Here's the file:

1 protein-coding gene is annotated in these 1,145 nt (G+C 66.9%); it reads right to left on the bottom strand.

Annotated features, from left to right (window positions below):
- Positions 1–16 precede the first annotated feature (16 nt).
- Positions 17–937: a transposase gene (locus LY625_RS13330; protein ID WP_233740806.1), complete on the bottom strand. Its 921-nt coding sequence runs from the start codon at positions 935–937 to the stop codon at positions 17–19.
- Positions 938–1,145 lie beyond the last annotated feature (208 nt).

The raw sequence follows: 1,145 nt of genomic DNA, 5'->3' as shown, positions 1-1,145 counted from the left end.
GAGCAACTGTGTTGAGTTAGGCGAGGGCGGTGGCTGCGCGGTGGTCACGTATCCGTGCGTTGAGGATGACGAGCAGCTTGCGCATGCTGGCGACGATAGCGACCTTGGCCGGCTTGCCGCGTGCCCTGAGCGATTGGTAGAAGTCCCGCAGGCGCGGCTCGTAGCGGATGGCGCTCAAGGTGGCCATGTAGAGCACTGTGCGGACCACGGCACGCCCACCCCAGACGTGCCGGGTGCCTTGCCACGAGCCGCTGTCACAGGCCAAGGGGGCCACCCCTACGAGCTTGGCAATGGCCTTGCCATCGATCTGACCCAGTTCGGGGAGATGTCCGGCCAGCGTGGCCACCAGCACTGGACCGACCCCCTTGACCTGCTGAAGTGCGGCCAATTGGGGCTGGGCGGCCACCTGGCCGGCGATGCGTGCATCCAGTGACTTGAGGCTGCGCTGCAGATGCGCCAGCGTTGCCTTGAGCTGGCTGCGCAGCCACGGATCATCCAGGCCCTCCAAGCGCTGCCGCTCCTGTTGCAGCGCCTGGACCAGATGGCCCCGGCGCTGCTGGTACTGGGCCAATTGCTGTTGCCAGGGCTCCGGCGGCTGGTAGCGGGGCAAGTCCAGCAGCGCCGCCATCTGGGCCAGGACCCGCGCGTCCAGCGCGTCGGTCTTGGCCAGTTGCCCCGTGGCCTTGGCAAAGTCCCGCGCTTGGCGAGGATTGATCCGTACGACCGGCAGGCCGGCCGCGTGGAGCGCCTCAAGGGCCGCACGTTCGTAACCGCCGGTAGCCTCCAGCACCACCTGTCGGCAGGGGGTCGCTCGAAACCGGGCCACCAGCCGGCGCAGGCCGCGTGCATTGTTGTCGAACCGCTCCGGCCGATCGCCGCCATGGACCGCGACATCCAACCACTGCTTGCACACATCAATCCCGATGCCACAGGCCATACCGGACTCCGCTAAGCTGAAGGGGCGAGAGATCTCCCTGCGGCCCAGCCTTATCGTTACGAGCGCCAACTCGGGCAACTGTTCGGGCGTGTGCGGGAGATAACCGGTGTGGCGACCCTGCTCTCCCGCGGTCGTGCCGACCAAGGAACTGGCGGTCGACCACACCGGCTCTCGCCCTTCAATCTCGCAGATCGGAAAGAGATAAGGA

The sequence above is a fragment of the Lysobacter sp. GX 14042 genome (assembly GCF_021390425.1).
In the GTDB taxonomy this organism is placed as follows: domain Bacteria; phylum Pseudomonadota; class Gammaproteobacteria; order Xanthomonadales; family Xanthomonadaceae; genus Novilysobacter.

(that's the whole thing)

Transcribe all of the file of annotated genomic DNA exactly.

1 protein-coding gene is annotated in these 1,145 nt (G+C 66.9%); it reads right to left on the bottom strand.

Annotated features, from left to right (window positions below):
- Positions 1–16 precede the first annotated feature (16 nt).
- Positions 17–937: a transposase gene (locus LY625_RS13330; protein ID WP_233740806.1), complete on the bottom strand. Its 921-nt coding sequence runs from the start codon at positions 935–937 to the stop codon at positions 17–19.
- Positions 938–1,145 lie beyond the last annotated feature (208 nt).

The raw sequence follows: 1,145 nt of genomic DNA, 5'->3' as shown, positions 1-1,145 counted from the left end.
GAGCAACTGTGTTGAGTTAGGCGAGGGCGGTGGCTGCGCGGTGGTCACGTATCCGTGCGTTGAGGATGACGAGCAGCTTGCGCATGCTGGCGACGATAGCGACCTTGGCCGGCTTGCCGCGTGCCCTGAGCGATTGGTAGAAGTCCCGCAGGCGCGGCTCGTAGCGGATGGCGCTCAAGGTGGCCATGTAGAGCACTGTGCGGACCACGGCACGCCCACCCCAGACGTGCCGGGTGCCTTGCCACGAGCCGCTGTCACAGGCCAAGGGGGCCACCCCTACGAGCTTGGCAATGGCCTTGCCATCGATCTGACCCAGTTCGGGGAGATGTCCGGCCAGCGTGGCCACCAGCACTGGACCGACCCCCTTGACCTGCTGAAGTGCGGCCAATTGGGGCTGGGCGGCCACCTGGCCGGCGATGCGTGCATCCAGTGACTTGAGGCTGCGCTGCAGATGCGCCAGCGTTGCCTTGAGCTGGCTGCGCAGCCACGGATCATCCAGGCCCTCCAAGCGCTGCCGCTCCTGTTGCAGCGCCTGGACCAGATGGCCCCGGCGCTGCTGGTACTGGGCCAATTGCTGTTGCCAGGGCTCCGGCGGCTGGTAGCGGGGCAAGTCCAGCAGCGCCGCCATCTGGGCCAGGACCCGCGCGTCCAGCGCGTCGGTCTTGGCCAGTTGCCCCGTGGCCTTGGCAAAGTCCCGCGCTTGGCGAGGATTGATCCGTACGACCGGCAGGCCGGCCGCGTGGAGCGCCTCAAGGGCCGCACGTTCGTAACCGCCGGTAGCCTCCAGCACCACCTGTCGGCAGGGGGTCGCTCGAAACCGGGCCACCAGCCGGCGCAGGCCGCGTGCATTGTTGTCGAACCGCTCCGGCCGATCGCCGCCATGGACCGCGACATCCAACCACTGCTTGCACACATCAATCCCGATGCCACAGGCCATACCGGACTCCGCTAAGCTGAAGGGGCGAGAGATCTCCCTGCGGCCCAGCCTTATCGTTACGAGCGCCAACTCGGGCAACTGTTCGGGCGTGTGCGGGAGATAACCGGTGTGGCGACCCTGCTCTCCCGCGGTCGTGCCGACCAAGGAACTGGCGGTCGACCACACCGGCTCTCGCCCTTCAATCTCGCAGATCGGAAAGAGATAAGGA

The sequence above is a fragment of the Lysobacter sp. GX 14042 genome (assembly GCF_021390425.1).
In the GTDB taxonomy this organism is placed as follows: domain Bacteria; phylum Pseudomonadota; class Gammaproteobacteria; order Xanthomonadales; family Xanthomonadaceae; genus Novilysobacter.